Policy HER 9: Jodrell Bank World Heritage Site
- Development proposals within the Jodrell Bank World Heritage Site, its buffer zone or its setting will be supported where they preserve those elements of significance that contribute to Jodrell Bank’s Outstanding Universal Value, including its authenticity and integrity.
- Development proposals within the Jodrell Bank World Heritage Site, its Buffer Zone or its setting that would lead to substantial harm to its significance should be wholly exceptional and will only permitted in the circumstances set out in national planning policy. Proposals leading to less substantial harm should be weighed against the public benefits of the proposal. In all cases, the assessment of harm should take into account the relative significance of the element affected and its contribution to the significance of the Word Heritage Site as a whole.
- Development proposals affecting the Jodrell Bank World Heritage Site must be accompanied by a heritage statement. Consistent with LPS Policy SE 14 ‘Jodrell Bank’, this should address:
- the effect of any development proposal falling within the Observatory’s Buffer Zone on the operational efficiency of the telescopes through radio interference; and
- the effect of any development proposal on all other historic attributes of the Observatory, including its setting.
5.34 In recognition of its international, historic, and scientific significance, UNESCO's World Heritage Committee announced its decision to inscribe Jodrell Bank on the World Heritage List in July 2019. This policy addresses the associated need to afford this historic asset appropriate protection, as amongst the most important heritage sites in the world. The Site and its Buffer Zone are defined by the UNESCO World Heritage Committee's inscription and are shown on the adopted policies map.
5.35 The inscription of a site onto the World Heritage List is accompanied by a statement of outstanding universal value (SOUV) which contains key references for their effective protection and management. The SOUV for Jodrell Bank Observatory recognises its importance in the pioneering phase and later evolution of radio astronomy. It reflects scientific and technical achievements and interchanges related to the development of entirely new fields of scientific research which led to a revolutionary understanding of the nature and scale of the Universe. The site has evidence of every stage of the history of radio astronomy, from its emergence as a new science to the present day. Vitally, the property retains its ongoing scientific use. The property retains all attributes that document its development as a site of pioneering astronomical research. The location of the property has continued unchanged, and the largely agricultural setting is essentially identical apart from the construction of the Square Kilometre Array building, the headquarters of an international effort to build the world’s largest radio telescope.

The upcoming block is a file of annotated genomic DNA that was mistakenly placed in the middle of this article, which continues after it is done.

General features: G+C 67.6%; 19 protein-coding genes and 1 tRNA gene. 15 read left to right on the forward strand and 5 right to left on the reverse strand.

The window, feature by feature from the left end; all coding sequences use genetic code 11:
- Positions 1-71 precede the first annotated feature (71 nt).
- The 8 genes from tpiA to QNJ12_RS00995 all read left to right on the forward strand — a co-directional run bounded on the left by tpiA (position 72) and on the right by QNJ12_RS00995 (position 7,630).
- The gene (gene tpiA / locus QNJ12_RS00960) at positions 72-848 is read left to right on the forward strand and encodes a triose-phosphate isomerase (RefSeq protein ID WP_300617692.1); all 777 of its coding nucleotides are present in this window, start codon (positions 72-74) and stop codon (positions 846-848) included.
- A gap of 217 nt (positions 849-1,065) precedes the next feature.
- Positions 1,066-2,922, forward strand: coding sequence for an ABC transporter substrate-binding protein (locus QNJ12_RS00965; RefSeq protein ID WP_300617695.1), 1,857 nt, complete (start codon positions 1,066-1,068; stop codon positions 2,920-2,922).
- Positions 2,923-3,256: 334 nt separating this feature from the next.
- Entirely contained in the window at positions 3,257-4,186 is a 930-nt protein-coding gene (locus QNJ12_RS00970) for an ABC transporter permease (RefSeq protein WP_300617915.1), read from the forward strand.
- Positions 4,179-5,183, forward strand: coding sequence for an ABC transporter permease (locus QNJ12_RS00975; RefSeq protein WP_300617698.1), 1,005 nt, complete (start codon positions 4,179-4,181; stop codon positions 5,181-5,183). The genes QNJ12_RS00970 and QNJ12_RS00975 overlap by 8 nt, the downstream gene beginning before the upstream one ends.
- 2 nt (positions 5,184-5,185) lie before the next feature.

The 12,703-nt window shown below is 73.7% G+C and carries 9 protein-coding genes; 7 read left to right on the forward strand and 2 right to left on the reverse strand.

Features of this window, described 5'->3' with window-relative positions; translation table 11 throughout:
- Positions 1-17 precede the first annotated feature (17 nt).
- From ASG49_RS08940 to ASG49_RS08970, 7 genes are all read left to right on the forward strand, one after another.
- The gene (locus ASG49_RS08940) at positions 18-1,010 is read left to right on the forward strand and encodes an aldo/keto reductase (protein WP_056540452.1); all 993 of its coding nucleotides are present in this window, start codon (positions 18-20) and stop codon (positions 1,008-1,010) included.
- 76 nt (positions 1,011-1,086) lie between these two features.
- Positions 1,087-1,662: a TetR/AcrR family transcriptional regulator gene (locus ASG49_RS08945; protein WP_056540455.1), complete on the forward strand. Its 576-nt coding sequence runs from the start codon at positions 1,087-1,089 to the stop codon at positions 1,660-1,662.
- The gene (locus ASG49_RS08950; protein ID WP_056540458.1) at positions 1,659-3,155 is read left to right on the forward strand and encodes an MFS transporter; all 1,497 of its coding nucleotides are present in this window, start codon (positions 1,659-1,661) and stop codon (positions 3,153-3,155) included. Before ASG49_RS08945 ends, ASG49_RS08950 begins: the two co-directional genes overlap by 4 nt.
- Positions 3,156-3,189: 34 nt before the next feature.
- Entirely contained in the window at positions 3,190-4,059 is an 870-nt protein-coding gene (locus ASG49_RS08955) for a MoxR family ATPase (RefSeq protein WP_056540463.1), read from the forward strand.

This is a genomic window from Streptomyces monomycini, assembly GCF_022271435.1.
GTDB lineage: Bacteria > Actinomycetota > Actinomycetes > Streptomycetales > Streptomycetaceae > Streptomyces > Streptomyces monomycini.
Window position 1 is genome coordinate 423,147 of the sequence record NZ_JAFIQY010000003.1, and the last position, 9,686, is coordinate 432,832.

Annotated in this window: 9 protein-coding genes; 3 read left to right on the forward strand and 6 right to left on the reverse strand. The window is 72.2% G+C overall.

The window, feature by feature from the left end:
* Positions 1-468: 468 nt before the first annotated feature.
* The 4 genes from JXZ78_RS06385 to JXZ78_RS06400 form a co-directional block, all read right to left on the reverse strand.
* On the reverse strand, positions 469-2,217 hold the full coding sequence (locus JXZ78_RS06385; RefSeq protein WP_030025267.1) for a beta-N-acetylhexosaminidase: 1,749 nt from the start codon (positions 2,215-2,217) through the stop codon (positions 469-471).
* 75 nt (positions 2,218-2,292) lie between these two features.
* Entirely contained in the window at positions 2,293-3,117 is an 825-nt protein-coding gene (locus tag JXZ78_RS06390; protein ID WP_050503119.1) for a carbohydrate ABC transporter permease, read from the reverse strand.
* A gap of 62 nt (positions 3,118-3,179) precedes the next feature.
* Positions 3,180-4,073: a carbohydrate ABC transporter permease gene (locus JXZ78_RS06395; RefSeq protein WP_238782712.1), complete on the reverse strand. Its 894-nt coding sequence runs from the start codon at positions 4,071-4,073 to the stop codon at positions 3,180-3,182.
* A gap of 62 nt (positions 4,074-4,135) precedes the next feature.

5.36 The Buffer Zone identifies the area surrounding the Observatory in which development is most likely to harm its scientific capabilities through radio interference. The Buffer Zone’s heritage significance arises from its purpose to protect the continued scientific operation of the Observatory’s telescopes which is central to its Outstanding Universal Value, and therefore the heritage significance of the World Heritage Site. The Buffer Zone is based on the Jodrell Bank Radio Telescope Consultation Zone, which has operated effectively to protect the Observatory for many decades from development that would harm its operational efficiency through radio interference. The Consultation Zone was established by the Town and Country Planning (Jodrell Bank Radio Telescope) Direction 1973 and triggers a requirement for the council to notify the Observatory (University of Manchester) when planning applications are submitted for certain categories of development within it.
5.37 As well as the critical need to protect the Observatory’s ongoing scientific capabilities, development proposals must also consider any other heritage impacts they may have on the Observatory. This will include any impact on its immediate or wider landscape setting. Most of its attributes have been listed under the Planning (Listed Buildings and Conservation Areas) Act 1990, with the two major telescopes listed in the highest category, Grade 1.
5.38 These separate ‘tests’ are reflected in Criterion 1 of LPS Policy SE 14 and Criterion 3 of Policy HER 9, and together form the basis of assessing whether a proposal will harm the Outstanding Universal Value of the World Heritage Site. They require careful attention to be given to proposals that may affect the efficiency of the telescopes, the site itself and the setting of the site. Further policy guidance on these matters and how they should be considered in determining applications will be provided through a supplementary planning document.
5.39 The level of detail in any heritage statement should be proportionate to an asset’s importance which, in the case of the Observatory, is the highest afforded. However, levels of information needed will vary depending on the nature of the proposal and its location. The information required in the heritage statement should be no more than is necessary to understand the potential impact of the proposal on the significance of the site.
5.40 Within the Buffer Zone, outline planning applications may not be accepted where they do not provide sufficient information to enable the impact of a development proposal on the efficiency of the telescopes to be properly assessed.
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